LONDON, Dec 6 (Reuters) - Fifty years after he began his own journey from Mexico to Formula One, following compatriot Ricardo Rodriguez to Europe in 1962, Jo Ramirez is thrilled to think his country could again have a grand prix winner.
The 71-year-old mechanic-turned-team manager has more than a passing interest in Sergio Perez’s move from Sauber to McLaren as replacement for 2008 champion Lewis Hamilton.
Once the warm and friendly face of a team whose image was distinctly grey, the retired Ramirez knows McLaren inside out and was the man who first introduced a callow Perez to his future employers.
“When he first started doing GP2 (in 2009) I said: ‘I have to introduce you to the right people at McLaren, so they just know your face and name. It’s always a good thing to do’,” he told Reuters in an interview.
“We were lucky because we went to the motorhome...and when we got in there (chief executive) Ron Dennis, (shareholder) Mansour Ojjeh and (team principal) Martin Whitmarsh were all there. So he met everybody at once.”
Ramirez, who worked with Jackie Stewart and Emerson Fittipaldi before joining McLaren in 1983 for an 18-year stint that spanned the sensational Ayrton Senna and Alain Prost years as well as titles with Mika Hakkinen, did not stop there.
The man who has worked for, or been friends with, every Mexican driver to have competed in Formula One in the past half-century offered Perez advice on the way up through the junior series and played a role behind the scenes once the driver was at mid-table Sauber.
When he got wind that Hamilton was unsettled, and mulling a move to Mercedes, the Mexican set to work.
“This year, when I heard that Lewis was not very happy at McLaren and the relations between Lewis and Ron Dennis were a bit fragile and that Martin actually had a good eye for Sergio, then I sort of started to move the ball around and fusillade Martin with emails and that,” he smiled.
Whitmarsh recalled the situation slightly differently, telling Reuters that he first met Perez one-to-one at the Hungarian Grand Prix in July, months before Hamilton’s departure was finally settled.
“Jo introduced me to (Perez’s manager) Adrian Fernandez, I do remember that, last year,” he said. “If he did introduce me to Sergio (before), sadly I can’t remember it.”
His new driver would be happy to jog his memory: ”I’ve known Jo since a very long time ago,“ he told Reuters. ”He helped me at the beginning of my career and always gives me good advice.
“He was an important guy to make the approach; actually he introduced me to Martin so he’s very happy to be part of this.”
The last Mexican to win a grand prix was Ricardo’s brother Pedro Rodriguez for BRM at Spa-Francorchamps in Belgium in 1970, the year before his death at Germany’s Norisring circuit.
Ricardo, who died aged 20 in practice for the non-championship Mexican Grand Prix of 1962 after five races with Ferrari, was a boyhood friend of Ramirez and one of the lost talents of Formula One.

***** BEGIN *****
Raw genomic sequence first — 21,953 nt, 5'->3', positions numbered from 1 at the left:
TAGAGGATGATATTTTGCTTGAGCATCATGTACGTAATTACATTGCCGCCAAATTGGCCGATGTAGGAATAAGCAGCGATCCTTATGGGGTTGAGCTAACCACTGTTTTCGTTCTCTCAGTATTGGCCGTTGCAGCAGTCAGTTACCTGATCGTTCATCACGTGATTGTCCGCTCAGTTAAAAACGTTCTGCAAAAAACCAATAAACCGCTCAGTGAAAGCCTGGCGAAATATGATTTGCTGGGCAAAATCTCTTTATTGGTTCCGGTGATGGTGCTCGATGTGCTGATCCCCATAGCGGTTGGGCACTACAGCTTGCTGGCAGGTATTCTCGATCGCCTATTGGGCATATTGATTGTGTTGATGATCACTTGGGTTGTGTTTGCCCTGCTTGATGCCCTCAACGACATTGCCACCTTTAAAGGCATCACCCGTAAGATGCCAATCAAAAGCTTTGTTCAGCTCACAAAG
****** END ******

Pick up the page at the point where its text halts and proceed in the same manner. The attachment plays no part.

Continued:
Where ‘Checo’ Perez will ultimately rank remains to be seen.
“He’s certainly the best we have now, not the best we’ve ever had...I think the Rodriguez brothers were very special,” said Ramirez, speaking before a dinner organised by Motor Sport magazine for the Grand Prix Mechanics Charitable Trust, of which he is a trustee.
“Ricardo was a complete phenomenon. He would have been one of the greatest but unfortunately he didn’t live long enough.”
Already the first Mexican since Hector Rebaque in 1981 to score points, Perez had three podium finishes with Sauber this season including second places in Malaysia and Italy that threw him into the spotlight.
Ramirez said the Guadalajara-born youngster, who has been replaced at Sauber by 21-year-old compatriot Esteban Gutierrez, was far from the finished article however.
”I think Sergio has done all the steps in the correct way, been very focused and he’s been good and very tough,“ he said. ”But in the last two years he has developed himself much more as a driver than as a person.
”He’s still a child, very young. As a driver he’s full of confidence, when he talks with his engineers he really very much knows what he wants to do on the car and he doesn’t let himself be convinced otherwise.
“Where he has to learn a lot, especially going to a team like McLaren...he doesn’t much like the press, he doesn’t talk too much to the press. The minute he sees a press guy, he runs...so that he’s got to learn. In a team like McLaren he has to be good to the press,” smiled Ramirez.
Flying visits to Mexico will also have to be curbed.
In his entertaining 2005 book, ‘Memoirs of a Racing Man’, Ramirez recalled how Rebaque would rush home to Mexico between races with the result that he frequently suffered from jet lag at grands prix.
Ramirez said Perez, who began racing in Europe at an early age, could not afford any such distractions.
“You saw how Michael Schumacher applied himself, like Ayrton Senna did; like Fernando Alonso. They are there 10/10ths all the time. If you don’t do it, the next guy is going to do it. To be successful, you’ve got to do it,” he said. (Editing by Clare Fallon)